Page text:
The Johnson government said leaving the EU would allow the UK to regain its sovereignty so it can apply higher labor and environmental standards, but that was an empty promise, says University of London economist John Weeks.
This is a rush transcript and may contain errors. It will be updated.
Greg Wilpert: It’s The Real News Network and I’m Greg Wilpert in Arlington, Virginia. About three and a half years after Britain voted in a referendum, by a margin of 52 to 48%, to leave the European Union, it will finally happen at midnight Central European Time on January 31st. This would conclude Britain’s 47-year membership in the European Union. At first, not much will change, because the EU and the UK negotiated a transition arrangement that will last for the next 11 months until the end of 2020. By that time, the two sides are supposed to negotiate policies that would have to do with trade, security, foreign affairs, data, fisheries, cultural educational ties, and much more. Also, for now, free movement of EU and British citizens into and out of the EU remain the same with no changes at the border crossings.
For a while, it was uncertain whether there would be a so-called hard or soft Brexit. That is, for a long time, Britain’s Parliament could not come to an agreement over the modalities of the Brexit. If no agreement with the EU had been reached, Britain’s exit from the EU would have been harsh and uncoordinated. However, when Prime Minister Boris Johnson managed to call a new parliamentary election for December 12th, which his Conservative Party won with an 80-seat majority, Johnson was finally able to move forward on Brexit. Parliament then passed the EU Withdrawal Agreement on January 23rd, which Johnson eagerly signed. Joining me now to discuss what Brexit means is John Weeks. He’s Professor Emeritus at the University of London, and his most recent book is “The Debt Delusion: Living Within Our Means and Other Fallacies.” Thanks for joining us again, John.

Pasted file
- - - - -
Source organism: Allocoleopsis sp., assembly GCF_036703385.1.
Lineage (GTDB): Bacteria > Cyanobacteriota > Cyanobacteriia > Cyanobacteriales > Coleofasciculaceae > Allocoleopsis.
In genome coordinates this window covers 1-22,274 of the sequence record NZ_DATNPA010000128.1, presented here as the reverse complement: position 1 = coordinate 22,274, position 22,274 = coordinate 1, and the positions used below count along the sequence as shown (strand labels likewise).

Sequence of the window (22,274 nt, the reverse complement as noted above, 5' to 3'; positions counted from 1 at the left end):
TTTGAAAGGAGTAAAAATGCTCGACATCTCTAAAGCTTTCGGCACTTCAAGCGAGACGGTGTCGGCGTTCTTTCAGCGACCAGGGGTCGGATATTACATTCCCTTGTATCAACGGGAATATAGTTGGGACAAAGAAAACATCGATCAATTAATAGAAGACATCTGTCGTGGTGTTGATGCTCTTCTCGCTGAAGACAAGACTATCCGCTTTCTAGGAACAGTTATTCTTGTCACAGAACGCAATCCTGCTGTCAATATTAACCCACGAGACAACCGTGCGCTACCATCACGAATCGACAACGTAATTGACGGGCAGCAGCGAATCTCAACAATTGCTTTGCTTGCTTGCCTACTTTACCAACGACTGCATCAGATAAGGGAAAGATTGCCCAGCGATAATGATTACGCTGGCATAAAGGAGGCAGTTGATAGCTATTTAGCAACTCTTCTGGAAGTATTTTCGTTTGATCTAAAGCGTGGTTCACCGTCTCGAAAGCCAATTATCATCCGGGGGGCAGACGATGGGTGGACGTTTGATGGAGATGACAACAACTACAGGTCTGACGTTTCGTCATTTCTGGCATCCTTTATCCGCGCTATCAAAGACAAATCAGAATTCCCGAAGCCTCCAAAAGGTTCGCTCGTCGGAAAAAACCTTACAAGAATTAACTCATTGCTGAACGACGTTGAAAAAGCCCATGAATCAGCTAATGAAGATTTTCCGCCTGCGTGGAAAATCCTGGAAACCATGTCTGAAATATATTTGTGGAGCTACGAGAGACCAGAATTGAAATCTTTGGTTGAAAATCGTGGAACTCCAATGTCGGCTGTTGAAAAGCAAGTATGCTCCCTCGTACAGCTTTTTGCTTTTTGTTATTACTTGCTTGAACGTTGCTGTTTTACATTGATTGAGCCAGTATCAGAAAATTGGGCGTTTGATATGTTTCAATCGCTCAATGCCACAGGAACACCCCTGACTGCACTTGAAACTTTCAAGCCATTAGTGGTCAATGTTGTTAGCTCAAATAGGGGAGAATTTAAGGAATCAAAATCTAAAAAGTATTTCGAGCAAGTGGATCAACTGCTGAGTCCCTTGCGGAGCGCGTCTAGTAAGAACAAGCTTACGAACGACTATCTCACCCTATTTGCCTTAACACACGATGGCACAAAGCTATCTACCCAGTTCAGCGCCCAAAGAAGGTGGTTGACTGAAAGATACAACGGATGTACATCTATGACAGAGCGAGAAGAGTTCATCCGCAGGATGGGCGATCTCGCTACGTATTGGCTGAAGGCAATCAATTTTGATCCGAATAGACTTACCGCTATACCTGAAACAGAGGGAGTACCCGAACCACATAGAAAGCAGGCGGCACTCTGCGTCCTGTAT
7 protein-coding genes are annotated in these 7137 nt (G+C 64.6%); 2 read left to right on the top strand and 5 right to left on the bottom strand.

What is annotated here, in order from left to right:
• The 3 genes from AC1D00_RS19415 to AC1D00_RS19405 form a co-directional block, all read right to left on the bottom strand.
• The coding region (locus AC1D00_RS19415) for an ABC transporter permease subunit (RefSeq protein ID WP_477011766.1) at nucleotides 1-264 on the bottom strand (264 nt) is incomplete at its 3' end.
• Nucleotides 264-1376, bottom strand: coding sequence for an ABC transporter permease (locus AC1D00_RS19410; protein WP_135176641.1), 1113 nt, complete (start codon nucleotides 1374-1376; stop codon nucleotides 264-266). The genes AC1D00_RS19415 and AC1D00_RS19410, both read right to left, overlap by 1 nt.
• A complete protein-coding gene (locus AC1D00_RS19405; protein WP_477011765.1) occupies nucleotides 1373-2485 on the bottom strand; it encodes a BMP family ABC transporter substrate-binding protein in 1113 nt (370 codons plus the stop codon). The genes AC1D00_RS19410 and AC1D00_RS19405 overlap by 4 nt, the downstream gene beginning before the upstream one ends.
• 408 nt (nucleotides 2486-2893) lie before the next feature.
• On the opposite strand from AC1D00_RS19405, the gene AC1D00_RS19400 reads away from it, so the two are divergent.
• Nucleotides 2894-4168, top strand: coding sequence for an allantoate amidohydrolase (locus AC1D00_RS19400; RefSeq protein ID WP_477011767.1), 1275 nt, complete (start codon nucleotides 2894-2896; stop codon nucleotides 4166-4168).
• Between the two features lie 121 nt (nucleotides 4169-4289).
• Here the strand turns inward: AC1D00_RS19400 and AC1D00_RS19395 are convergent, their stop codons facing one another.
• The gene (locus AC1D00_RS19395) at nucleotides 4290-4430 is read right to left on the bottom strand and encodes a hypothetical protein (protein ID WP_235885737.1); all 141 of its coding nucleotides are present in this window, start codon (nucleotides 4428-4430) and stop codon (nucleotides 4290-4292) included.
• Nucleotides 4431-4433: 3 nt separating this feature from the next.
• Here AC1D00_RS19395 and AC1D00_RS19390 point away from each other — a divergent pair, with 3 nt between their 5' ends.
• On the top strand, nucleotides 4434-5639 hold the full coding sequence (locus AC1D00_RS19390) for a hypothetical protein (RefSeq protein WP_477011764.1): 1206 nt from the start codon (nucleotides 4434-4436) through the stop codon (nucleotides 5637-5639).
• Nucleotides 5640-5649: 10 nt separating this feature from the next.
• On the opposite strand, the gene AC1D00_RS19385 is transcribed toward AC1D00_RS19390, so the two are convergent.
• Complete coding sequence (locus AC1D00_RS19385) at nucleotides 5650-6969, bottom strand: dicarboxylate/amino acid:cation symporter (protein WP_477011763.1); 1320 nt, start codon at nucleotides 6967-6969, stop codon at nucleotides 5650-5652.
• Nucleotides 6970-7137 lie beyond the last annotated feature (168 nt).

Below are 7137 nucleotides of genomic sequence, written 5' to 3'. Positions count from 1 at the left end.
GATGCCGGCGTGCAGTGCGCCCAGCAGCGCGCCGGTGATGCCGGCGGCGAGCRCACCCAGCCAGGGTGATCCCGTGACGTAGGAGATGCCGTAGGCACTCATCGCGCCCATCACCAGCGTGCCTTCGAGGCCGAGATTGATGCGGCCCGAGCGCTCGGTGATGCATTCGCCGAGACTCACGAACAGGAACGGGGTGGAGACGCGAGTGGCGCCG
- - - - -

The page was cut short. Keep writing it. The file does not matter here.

John Weeks: Thank you.
Greg Wilpert: One of the big issues in Brexit has always been whether the UK would recover its national sovereignty, that is, independence from the EU, and thus be able to pass more legislation that would be in alignment with what the people of Britain presumably want. Now, here, for example, is the Brexit Secretary, Stephen Barclay, speaking about this issue last Sunday.
Stephen Barclay: The key issue is that we will, have control of our rules. We will not be a rule taker, we will not diverge for the sake of diverging. We start from a position of alignment. But the key opportunity is that we will be able to set our standards, high standards on workers’ rights, on the environment and state aid as part of that trade policy.
Greg Wilpert: So John, what do you think? Is that really what the Conservatives will do, set their own high standards for workers’ rights and environmental policy?
John Weeks: Well, of course he’s right to say they could, but he won’t. Boris Johnson may or may not. It’s hard to know what Boris Johnson thinks. He’s not ideologic. He’s a complete opportunist. But given the members of his party and he must satisfy them, and he has a very right wing group in his party. The likelihood of substantial workers’ rights passing Parliament with a Conservative majority is very slight. On the environmental side, we know pretty much what their position is, and it is, at best, been neutral. They have not been enthusiastic about things like Extinction Rebellion and other work by activists, so I think it is extremely unlikely that they would do that. They could, but they won’t, is the big picture.